NASA’s Curiosity Rover Discovers Another Ingredient of Life on Mars

Curiosity Rover discovered nitrogen

NASA’s Mars Curiosity Rover spotted a new key element of life on Mars.

In 2012, the rover begins to explore the 96 miles wide Gala Crater. Recently, the car-size rover gathered samples from three different location of the crater. The close analysis of sample reveals that oxidized nitrogen compounds are present on the surface of Mars.

The quantity of nitrogen was more than the requirement of a terrestrial life. Normally, terrestrial life needs a fixed amount of nitrogen for the fusion of essential biomolecules.

The lead author of the research wrote that scientists were surprised to see such a massive amount of nitrogen in the samples.

Hence, the group of researchers concluded that the Red Planet was once a habitable planet.  However, mission scientists are trying to determine whether nitrogen molecule was created by life or not. A group of NASA’s researchers believe that the nitrates emerged from non-biological processes such as meteorite and lightning.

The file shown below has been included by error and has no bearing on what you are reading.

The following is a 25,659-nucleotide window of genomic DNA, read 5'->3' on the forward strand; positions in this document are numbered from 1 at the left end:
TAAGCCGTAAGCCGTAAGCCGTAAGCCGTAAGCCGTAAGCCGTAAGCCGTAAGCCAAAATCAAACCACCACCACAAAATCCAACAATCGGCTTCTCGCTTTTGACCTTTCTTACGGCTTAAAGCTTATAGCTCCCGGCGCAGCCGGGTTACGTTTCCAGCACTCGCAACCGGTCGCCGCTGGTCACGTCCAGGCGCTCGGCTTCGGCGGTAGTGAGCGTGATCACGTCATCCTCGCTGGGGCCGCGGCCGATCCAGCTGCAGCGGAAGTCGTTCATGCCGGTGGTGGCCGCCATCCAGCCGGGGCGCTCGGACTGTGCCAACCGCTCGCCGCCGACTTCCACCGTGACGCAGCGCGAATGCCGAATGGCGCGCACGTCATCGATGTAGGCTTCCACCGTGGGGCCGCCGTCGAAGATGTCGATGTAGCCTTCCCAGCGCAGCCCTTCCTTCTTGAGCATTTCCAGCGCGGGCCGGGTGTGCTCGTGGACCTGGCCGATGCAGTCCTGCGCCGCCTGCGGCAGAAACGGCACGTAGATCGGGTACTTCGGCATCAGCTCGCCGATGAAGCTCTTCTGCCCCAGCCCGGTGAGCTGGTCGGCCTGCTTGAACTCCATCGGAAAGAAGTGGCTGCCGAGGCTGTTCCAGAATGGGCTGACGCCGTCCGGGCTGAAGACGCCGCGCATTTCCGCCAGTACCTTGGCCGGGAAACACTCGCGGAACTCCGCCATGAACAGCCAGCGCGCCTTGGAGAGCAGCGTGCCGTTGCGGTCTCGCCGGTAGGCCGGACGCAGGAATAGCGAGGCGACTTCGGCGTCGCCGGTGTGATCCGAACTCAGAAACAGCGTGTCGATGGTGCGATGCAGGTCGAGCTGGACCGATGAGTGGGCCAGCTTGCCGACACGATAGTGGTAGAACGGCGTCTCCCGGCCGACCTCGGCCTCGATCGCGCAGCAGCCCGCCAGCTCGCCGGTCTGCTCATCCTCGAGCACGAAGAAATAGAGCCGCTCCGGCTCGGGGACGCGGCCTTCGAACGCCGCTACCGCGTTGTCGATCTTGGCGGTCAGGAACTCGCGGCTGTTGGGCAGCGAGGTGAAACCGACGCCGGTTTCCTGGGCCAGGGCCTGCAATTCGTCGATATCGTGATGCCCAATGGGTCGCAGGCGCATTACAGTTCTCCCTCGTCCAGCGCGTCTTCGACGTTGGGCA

According to the recent blog post of NASA, the nitrogen samples are quite ancient

Nitrogen plays a vital role in growth and reproduction in animals. It is considered as one of the essential compound for DNA and RNA.

In the last few months, Mars Curiosity rover has discovered evidence of organic molecules and liquid water. The new findings of nitrogen include another ingredient of life in the list.

The study is printed in the latest edition of Proceedings of the National Academy of Science.

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